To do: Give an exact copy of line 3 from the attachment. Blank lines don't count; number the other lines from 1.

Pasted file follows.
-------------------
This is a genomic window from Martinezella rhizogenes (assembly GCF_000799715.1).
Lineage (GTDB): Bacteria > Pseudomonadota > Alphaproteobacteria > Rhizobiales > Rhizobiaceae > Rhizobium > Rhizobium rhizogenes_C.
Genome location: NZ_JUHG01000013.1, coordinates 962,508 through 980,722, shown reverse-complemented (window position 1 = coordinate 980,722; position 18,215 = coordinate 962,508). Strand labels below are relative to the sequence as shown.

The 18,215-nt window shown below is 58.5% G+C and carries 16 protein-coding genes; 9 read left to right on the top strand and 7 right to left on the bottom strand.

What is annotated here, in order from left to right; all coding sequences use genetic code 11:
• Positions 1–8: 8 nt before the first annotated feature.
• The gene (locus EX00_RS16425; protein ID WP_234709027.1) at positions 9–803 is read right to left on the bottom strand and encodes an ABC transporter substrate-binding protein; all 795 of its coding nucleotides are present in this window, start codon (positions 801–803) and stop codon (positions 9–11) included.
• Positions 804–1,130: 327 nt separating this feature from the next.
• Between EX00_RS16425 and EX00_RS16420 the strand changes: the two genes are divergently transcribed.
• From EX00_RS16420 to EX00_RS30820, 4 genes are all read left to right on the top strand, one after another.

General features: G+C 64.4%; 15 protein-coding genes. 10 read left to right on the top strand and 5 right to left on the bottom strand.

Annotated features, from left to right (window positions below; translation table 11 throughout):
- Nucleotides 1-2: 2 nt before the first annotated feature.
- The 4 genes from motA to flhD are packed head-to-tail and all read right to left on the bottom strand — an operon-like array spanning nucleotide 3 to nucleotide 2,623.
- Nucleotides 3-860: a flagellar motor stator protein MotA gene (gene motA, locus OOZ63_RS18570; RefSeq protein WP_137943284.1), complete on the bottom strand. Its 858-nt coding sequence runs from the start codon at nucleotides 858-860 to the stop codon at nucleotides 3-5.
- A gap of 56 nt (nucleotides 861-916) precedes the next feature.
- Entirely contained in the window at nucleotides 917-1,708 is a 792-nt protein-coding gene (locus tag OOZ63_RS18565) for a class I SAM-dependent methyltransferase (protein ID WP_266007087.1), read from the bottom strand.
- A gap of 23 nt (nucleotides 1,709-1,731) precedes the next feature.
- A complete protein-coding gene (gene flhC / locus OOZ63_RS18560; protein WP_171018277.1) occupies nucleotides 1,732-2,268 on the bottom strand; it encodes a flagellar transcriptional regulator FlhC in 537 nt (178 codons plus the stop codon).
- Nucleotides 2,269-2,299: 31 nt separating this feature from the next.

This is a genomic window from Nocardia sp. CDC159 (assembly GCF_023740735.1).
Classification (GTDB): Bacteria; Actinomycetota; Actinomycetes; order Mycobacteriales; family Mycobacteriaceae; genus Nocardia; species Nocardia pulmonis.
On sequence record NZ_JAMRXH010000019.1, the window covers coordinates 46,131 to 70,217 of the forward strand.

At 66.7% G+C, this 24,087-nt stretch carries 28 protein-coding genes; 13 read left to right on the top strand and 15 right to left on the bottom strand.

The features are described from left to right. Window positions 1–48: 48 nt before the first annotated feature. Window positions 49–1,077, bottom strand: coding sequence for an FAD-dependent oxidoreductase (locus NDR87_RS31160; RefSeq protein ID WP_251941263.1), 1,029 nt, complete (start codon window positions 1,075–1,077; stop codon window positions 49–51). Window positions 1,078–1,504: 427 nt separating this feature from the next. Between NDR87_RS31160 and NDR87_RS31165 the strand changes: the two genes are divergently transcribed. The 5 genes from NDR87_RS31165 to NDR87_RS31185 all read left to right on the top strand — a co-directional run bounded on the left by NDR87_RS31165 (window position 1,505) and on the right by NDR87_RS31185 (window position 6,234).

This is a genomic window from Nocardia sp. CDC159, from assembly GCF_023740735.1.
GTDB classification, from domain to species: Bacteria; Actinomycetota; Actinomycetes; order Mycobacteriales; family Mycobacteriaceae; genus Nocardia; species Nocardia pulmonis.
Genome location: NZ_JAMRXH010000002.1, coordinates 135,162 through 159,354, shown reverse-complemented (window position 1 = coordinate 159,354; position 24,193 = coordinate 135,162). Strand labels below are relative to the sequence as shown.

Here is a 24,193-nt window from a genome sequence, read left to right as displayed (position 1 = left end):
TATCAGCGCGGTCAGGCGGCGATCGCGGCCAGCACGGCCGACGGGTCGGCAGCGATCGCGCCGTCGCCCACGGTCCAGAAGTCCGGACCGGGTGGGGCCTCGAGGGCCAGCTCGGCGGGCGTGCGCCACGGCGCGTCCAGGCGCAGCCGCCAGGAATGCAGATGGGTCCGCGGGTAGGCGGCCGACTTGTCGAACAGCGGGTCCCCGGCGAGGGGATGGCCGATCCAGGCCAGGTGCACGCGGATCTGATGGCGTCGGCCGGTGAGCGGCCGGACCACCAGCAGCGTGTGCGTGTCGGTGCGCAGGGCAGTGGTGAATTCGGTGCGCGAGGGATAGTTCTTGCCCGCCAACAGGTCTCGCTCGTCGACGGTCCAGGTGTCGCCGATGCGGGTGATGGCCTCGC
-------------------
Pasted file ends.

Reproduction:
Genome location: NZ_JUHG01000013.1, coordinates 962,508 through 980,722, shown reverse-complemented (window position 1 = coordinate 980,722; position 18,215 = coordinate 962,508). Strand labels below are relative to the sequence as shown.